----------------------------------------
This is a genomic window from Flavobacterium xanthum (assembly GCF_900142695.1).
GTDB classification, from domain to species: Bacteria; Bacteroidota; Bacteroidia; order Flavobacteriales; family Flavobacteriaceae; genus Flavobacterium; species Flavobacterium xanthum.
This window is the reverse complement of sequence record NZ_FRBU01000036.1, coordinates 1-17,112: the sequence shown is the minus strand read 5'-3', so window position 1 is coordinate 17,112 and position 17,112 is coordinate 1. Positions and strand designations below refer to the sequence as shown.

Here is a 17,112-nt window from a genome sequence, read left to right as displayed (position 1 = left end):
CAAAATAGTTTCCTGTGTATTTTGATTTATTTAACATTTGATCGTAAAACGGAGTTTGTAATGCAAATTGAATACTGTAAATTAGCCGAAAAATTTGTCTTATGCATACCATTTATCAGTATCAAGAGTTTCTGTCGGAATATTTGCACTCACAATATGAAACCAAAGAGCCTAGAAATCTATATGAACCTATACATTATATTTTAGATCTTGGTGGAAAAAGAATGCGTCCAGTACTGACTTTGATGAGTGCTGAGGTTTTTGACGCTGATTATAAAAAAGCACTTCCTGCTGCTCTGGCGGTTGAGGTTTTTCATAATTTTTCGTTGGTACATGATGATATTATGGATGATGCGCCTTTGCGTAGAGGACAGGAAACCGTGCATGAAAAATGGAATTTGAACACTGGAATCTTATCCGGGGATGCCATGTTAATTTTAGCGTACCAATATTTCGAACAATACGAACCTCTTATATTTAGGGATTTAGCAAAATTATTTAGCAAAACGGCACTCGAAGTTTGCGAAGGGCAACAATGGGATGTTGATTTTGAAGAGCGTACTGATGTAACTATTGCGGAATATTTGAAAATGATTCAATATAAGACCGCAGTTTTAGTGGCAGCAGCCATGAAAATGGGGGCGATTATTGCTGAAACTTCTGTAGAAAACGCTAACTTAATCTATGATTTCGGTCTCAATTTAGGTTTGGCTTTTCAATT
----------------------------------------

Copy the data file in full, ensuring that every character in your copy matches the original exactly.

This is a genomic window from Flavobacterium xanthum (assembly GCF_900142695.1).
GTDB classification, from domain to species: Bacteria; Bacteroidota; Bacteroidia; order Flavobacteriales; family Flavobacteriaceae; genus Flavobacterium; species Flavobacterium xanthum.
This window is the reverse complement of sequence record NZ_FRBU01000036.1, coordinates 1-17,112: the sequence shown is the minus strand read 5'-3', so window position 1 is coordinate 17,112 and position 17,112 is coordinate 1. Positions and strand designations below refer to the sequence as shown.

Here is a 17,112-nt window from a genome sequence, read left to right as displayed (position 1 = left end):
CAAAATAGTTTCCTGTGTATTTTGATTTATTTAACATTTGATCGTAAAACGGAGTTTGTAATGCAAATTGAATACTGTAAATTAGCCGAAAAATTTGTCTTATGCATACCATTTATCAGTATCAAGAGTTTCTGTCGGAATATTTGCACTCACAATATGAAACCAAAGAGCCTAGAAATCTATATGAACCTATACATTATATTTTAGATCTTGGTGGAAAAAGAATGCGTCCAGTACTGACTTTGATGAGTGCTGAGGTTTTTGACGCTGATTATAAAAAAGCACTTCCTGCTGCTCTGGCGGTTGAGGTTTTTCATAATTTTTCGTTGGTACATGATGATATTATGGATGATGCGCCTTTGCGTAGAGGACAGGAAACCGTGCATGAAAAATGGAATTTGAACACTGGAATCTTATCCGGGGATGCCATGTTAATTTTAGCGTACCAATATTTCGAACAATACGAACCTCTTATATTTAGGGATTTAGCAAAATTATTTAGCAAAACGGCACTCGAAGTTTGCGAAGGGCAACAATGGGATGTTGATTTTGAAGAGCGTACTGATGTAACTATTGCGGAATATTTGAAAATGATTCAATATAAGACCGCAGTTTTAGTGGCAGCAGCCATGAAAATGGGGGCGATTATTGCTGAAACTTCTGTAGAAAACGCTAACTTAATCTATGATTTCGGTCTCAATTTAGGTTTGGCTTTTCAATT